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GWT, Robots.txt Update Timing

How long might it typically take for Google Webmaster Tools to update?

     

edgeportals

5:16 pm on Jul 26, 2010 (gmt 0)

10+ Year Member



Looking for some expert opinions on the following:

I recently updated my website for my services-based business and have been trying to actively market it using AdWords. I've been having difficulty with the Ad Quality (not my question). After checking Google Webmaster Tools for that domain, I realized that it was including a subdirectory on my domain that included a dev-version of a client's website. Thus those keywords were completely monopolizing Google's view on my domain's new website.

I've since updated the robots.txt file to exclude this directory (which GWT shows, and the robots.txt tester confirms).

The source of the problem was a few links that didn't get updated by the client when they published their website on their domain (thus, it linked back to my domain and that dev directory). Those links have since been removed. They no longer appear in Google's cache, but a "site:domain mydomain" search of the client's domain still comes up with those pages in the results (despite the fact that both the cache and live site no longer show those links).

So, my problem, I think, is that Google is still associating the keywords from that subdirectory/client website with my domain's website. Which, I believe, is skewing my AdWords quality valuation significantly.

GWT shows Crawl errors for pages under that directory now. The new sitemap has been accessed. But the keywords list still shows the bad keywords.

Any idea how long it will take for Google to update it's "analysis" of my website to exclude those keywords? Is there something else I should be doing to get G to disassociate the subdir with my domain's website?

All help greatly appreciated. Thanks!

phranque

8:31 am on Jul 27, 2010 (gmt 0)

WebmasterWorld Administrator phranque is a WebmasterWorld Top Contributor of All Time 10+ Year Member Top Contributors Of The Month



rather than excluding those urls from being crawled, you should probably be responding with a 404 Not Found or 410 Gone status code or a meta robots noindex until those urls and associated keywords are dropped from the index.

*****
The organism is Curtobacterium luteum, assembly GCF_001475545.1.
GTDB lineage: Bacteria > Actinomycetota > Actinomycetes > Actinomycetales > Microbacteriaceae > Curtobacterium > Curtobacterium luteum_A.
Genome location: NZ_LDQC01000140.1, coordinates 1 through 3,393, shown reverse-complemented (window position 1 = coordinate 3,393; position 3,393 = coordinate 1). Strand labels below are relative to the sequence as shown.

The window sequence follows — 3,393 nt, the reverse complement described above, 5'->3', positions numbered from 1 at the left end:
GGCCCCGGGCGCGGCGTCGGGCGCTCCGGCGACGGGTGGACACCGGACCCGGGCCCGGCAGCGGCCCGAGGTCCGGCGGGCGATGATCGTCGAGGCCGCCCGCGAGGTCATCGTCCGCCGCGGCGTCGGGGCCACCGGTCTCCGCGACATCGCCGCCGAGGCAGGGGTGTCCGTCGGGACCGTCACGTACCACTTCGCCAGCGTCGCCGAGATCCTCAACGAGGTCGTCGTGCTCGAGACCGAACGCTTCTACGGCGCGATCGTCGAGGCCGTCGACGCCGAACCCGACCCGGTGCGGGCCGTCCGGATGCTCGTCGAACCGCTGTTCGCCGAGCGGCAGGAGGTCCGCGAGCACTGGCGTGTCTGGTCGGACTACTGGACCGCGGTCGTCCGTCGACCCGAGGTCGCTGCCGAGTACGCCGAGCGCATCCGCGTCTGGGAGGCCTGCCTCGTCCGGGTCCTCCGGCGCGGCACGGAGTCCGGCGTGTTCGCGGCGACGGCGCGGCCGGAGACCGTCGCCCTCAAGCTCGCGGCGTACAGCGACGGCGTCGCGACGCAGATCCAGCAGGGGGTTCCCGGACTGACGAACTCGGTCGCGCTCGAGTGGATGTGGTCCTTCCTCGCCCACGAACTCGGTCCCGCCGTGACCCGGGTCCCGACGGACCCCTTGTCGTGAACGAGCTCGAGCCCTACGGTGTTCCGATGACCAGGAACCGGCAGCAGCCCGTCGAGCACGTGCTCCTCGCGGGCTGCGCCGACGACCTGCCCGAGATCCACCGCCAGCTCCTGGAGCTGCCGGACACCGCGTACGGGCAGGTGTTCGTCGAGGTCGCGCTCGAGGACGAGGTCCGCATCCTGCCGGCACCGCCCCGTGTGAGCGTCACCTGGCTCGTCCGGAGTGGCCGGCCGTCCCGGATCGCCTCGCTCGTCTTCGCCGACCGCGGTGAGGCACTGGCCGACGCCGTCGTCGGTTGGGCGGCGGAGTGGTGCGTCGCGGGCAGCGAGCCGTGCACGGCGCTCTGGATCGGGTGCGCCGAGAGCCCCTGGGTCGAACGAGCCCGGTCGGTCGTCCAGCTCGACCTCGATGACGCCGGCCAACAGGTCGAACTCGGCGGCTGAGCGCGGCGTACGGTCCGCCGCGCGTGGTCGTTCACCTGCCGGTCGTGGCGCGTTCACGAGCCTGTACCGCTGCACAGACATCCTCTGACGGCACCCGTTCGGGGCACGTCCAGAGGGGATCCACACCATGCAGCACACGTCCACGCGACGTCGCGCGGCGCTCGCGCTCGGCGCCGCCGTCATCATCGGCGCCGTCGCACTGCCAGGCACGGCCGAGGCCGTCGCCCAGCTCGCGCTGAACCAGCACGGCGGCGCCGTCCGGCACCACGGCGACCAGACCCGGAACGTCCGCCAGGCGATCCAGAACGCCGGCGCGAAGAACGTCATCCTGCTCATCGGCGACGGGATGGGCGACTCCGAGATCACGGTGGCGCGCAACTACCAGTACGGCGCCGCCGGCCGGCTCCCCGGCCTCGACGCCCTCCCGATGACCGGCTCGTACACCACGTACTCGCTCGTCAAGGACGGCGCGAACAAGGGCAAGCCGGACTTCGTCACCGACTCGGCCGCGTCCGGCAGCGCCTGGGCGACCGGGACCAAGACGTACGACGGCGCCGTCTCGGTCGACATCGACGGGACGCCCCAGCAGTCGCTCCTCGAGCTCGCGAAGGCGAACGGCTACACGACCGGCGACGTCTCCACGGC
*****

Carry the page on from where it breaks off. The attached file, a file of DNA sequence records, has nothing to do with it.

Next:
goodroi

12:29 pm on Jul 27, 2010 (gmt 0)

WebmasterWorld Administrator goodroi is a WebmasterWorld Top Contributor of All Time 10+ Year Member Top Contributors Of The Month



it can take several weeks for google to update their crawling & indexing of those specific urls especially if they are not popular pages.

ZydoSEO

2:54 am on Jul 28, 2010 (gmt 0)

WebmasterWorld Senior Member 5+ Year Member



Once the Disallow: directive is in place, I would use the URL Removal Request in WMT to have those DEV URLs removed from their index.

edgeportals

4:06 am on Jul 28, 2010 (gmt 0)

10+ Year Member



Thanks guys, all good answers. I review the Google URL Removal tool and it states to first use the other two rec's; 404/410 & meta=noindex.

The problem is that doing either of these would also impact the use of the dev site. If I add a meta tag to the code, it's too easy to accidentally post that to their live site and cause major issues. Same with triggering a 404/410 from code-behind.

Besides securing access from the server end, any thoughts on how to accomplish both of these from outside the page?

edgeportals

4:06 am on Jul 28, 2010 (gmt 0)

10+ Year Member



Thanks guys, all good answers. I review the Google URL Removal tool and it states to first use the other two rec's; 404/410 & meta=noindex.

The problem is that doing either of these would also impact the use of the dev site. If I add a meta tag to the code, it's too easy to accidentally post that to their live site and cause major issues. Same with triggering a 404/410 from code-behind.

Besides securing access from the server end, any thoughts on how to accomplish both of these from outside the page?

edgeportals

4:11 am on Jul 28, 2010 (gmt 0)

10+ Year Member



Nevermind, looks like I can remove an entire directory by only using robots.txt

Thanks ZydoSEO!

phranque

1:07 am on Jul 29, 2010 (gmt 0)

WebmasterWorld Administrator phranque is a WebmasterWorld Top Contributor of All Time 10+ Year Member Top Contributors Of The Month



using robot.txt will exclude the directory from being recrawled but won't prevent the url(s) from being indexed or necessarily removed from the index.
you could however use X-Robots-Tag [webmasterworld.com] which wouldn't get migrated with the content unless you also move the .htaccess file.

edgeportals

7:35 pm on Aug 4, 2010 (gmt 0)

10+ Year Member



On IIS, can't use .htaccess. I've added X-Robots-Tag: no-index to the http header of the virtual directory, but I'm told that's not especially effective. GWT still shows inappropriate keywords. Although, I'm seeing appropriate ones creep up the list.
 

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